In this sense, in stead of defining a human or a plant as a "biological system", which is a baseless term, being that in the famous 1915 by Serbian-born American electrical engineer Nikola Tesla “there is no thing endowed with life” (see: defunct theory of life), we can instead define a plant or a human as a "chnops plus system", which is a chemistry based terminology rather than a religious-mythology based terminology.

Thermodynamics of animation
The principles of thermodynamics are what define the nature of animation in "CHNOPS plus systems. This subject is sometimes called "animate thermodynamics" (Sture Nordholm, 1997), particularly when applied to humans.

CHNOPS cycleSponch cake (CHNOPS-variant) (labeled)CHNOPS T-shirt
Left: A 1993 diagram of the “CHNOPS cycle and energy flow” from Chinese-born English biophysicist Mae-Wan Ho’s The Rainbow and the Worm: the Physics of Organism; which seems to capture the notion of the photon mill concept. [3] Center: American ecologist Richard Castenholz (Ѻ) eating a “Sponch” (variant of CHNOPS), a Mexican version of a Twinkie, his acronym to define life chemically. [12] Right: A 2012 “CHNOPS: the Life of the Party!” T-shirt, centered over what seems to be a big bang explosion artwork. [8]
The following are related quotes:

“Here, as elsewhere, evolution may have proceeded partly by the loss of function and capacity, and the so-called bioelements, C H N O P S Na K Ca Fe etc., with which present-day organisms unenterprisingly carry out 99.99 per cent, of their activities, may have been economically selected from an initially more catholic approach to chemistry.”
— Author (1954), “Article”, New Biology, 16-17

“There is no evidence of a special life force, all of life on earth, including ourselves, is based on chemical processes and the four most common elements involved in the chemistry of life are hydrogen, carbon, oxygen and nitrogen, collectively known by the acronym CHON. We are made out of exactly the raw materials which are most easily available in the universe. The implication is that the earth is not a special place, and that life forms based on CHON are likely to be found across the universe, not just in our galaxy but in others. It is the ultimate removal of humankind from any special place in the cosmos, the completion of the process that began with Copernicus and De Revolutionibus.”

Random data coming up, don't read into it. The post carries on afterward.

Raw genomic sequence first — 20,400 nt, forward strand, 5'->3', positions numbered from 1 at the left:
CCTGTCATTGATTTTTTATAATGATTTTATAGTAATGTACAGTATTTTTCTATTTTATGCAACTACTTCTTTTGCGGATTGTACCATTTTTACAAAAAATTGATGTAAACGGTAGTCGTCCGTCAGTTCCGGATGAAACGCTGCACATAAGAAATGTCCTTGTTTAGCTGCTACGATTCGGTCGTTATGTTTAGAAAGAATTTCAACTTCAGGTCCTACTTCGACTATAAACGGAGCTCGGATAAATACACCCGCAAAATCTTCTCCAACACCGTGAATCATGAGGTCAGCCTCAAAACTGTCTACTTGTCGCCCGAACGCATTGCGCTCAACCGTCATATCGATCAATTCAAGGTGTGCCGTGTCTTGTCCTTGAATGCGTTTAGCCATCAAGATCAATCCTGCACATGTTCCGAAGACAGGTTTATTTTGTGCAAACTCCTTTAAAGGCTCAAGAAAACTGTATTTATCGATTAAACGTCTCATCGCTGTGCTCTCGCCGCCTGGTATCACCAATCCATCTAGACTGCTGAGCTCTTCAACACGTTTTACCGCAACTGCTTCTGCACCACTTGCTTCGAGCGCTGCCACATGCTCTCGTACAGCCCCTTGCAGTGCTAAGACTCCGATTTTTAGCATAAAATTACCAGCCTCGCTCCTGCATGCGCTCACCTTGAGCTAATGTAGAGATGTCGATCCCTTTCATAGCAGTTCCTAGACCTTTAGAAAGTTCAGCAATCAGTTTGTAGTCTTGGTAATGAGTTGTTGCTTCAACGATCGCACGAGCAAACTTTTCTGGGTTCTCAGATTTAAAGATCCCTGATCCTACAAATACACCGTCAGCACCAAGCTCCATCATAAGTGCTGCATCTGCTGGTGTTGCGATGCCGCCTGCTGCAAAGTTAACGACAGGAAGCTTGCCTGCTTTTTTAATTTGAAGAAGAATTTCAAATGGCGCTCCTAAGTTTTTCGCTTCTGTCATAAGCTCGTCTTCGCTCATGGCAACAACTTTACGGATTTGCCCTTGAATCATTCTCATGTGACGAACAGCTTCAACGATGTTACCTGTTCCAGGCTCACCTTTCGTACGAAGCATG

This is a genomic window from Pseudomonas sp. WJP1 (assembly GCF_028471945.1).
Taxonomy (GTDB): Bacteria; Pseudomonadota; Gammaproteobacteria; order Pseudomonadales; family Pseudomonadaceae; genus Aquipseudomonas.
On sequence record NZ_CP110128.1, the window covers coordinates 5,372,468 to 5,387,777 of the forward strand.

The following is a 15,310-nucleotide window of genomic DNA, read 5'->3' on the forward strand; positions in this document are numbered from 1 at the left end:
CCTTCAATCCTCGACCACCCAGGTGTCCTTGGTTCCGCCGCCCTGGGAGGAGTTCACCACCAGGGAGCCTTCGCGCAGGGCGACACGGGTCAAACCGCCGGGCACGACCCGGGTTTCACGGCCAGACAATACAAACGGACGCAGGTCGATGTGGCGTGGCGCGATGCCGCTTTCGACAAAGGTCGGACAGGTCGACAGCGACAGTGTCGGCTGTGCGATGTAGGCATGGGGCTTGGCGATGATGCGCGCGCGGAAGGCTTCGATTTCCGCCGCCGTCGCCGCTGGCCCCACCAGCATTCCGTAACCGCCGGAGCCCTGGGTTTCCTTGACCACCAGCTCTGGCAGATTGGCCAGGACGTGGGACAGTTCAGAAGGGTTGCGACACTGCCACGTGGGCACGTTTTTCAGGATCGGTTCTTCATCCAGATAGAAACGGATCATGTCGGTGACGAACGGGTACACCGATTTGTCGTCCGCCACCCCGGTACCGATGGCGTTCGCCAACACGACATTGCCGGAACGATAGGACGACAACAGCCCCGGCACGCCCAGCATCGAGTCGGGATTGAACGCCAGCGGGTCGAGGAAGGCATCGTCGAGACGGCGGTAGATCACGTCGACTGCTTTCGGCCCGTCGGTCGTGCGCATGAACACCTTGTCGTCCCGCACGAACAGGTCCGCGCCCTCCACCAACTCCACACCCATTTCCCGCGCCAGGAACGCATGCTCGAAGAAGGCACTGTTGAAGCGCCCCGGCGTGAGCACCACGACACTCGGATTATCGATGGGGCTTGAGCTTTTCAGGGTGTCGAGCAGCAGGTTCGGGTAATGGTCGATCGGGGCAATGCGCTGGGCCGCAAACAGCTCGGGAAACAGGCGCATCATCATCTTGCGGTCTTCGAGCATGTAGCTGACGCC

— John Gribbin (2002), “CHON and Humankind’s Place in the Universe” [10]

See also
● Redfield ratio

CHNOPS orbital (diagrams)
A 2010 depiction of the CHNOPS elements on the periodic table (see: hmolscience periodic table), shown in the top left corner, as found amid a discussion of a NASA press release about an extremophile bacterium that can be coaxed into substituting arsenic for phosphorus in some of its basic biochemistry, surrounded by orbital views of the six CHNOPS elements, which crudely shows that all of chnopsological based animate existencehuman existence included–is but the result of the so-called "need" of the CHNOPS atoms, predominately, to fill the "empty slots", quantum electrodynamically (photon-electron dynamics) speaking, of their orbitals to achieve the stable noble gas configuration (see: octet rule) geometry (see: floating magnets experiment). [9]
1. Thone, Frank. (1936). “Nature Ramblings: ‘Chnops,’ Plus”, Science News Letters (CHNOPS, pg. 110; protoplasm, pg. 110), 30(801), Aug 15.
2. McKissick, Katie. (2010). “That Which Life is Made of, Dude”,, Jul 22.
3. Ho, Mae-Won. (1993). The Rainbow and the Worm: the Physics of Organism (2008 3nd ed). World Scientific.
4. Swan, Henry. (1974). Thermoregulation and Bioenergetics (pg. 2). Elsevier.
5. Human molecular formula (methodology) –
6. Armstrong, George T., Domalski, E.S., Furukawa, George T., and Krivanec, M.A. (1964). “Preliminary Report on Survey of Thermodynamic Properties of the Compounds of the Elements of CHNOPS”, National Bureau of Standards (US) Report number: 8521.
7. (a) Schnapps – Wikipedia.
(b) Schnapps (pronunciation) –
8. It’s a Chnops Life –
9. (a) Myers, P.Z. (2010). “It’s Not an Arsenic-Based Life Form”,, Dec. 02.
(b) Fisher, Kathleen. (c.2005). “Atoms, Elements, and the Periodic Table”, San Diego State University.
10. Gribbin, John. (2002). Science: a History (pgs. 610-11). BCA.
11. (a) Ostwald, Wilhelm. (1926-27). Lifelines: an Autobiography (Lebenslinien. Eine Selbstbiographie) (in two or three volumes). Berlin: Klasing & Co.
(b) Farber, Eduard. (1961). Great Chemists (§:Wilhelm Ostwald, pgs. 1019-30; quote, pg. 1021). Interscience Publishers.
12. Hoehler, Tori. (2007). “Life and Extremes”, Slide #11 (Ѻ), from ppt presentation.

External links
CHNOP – Wikipedia.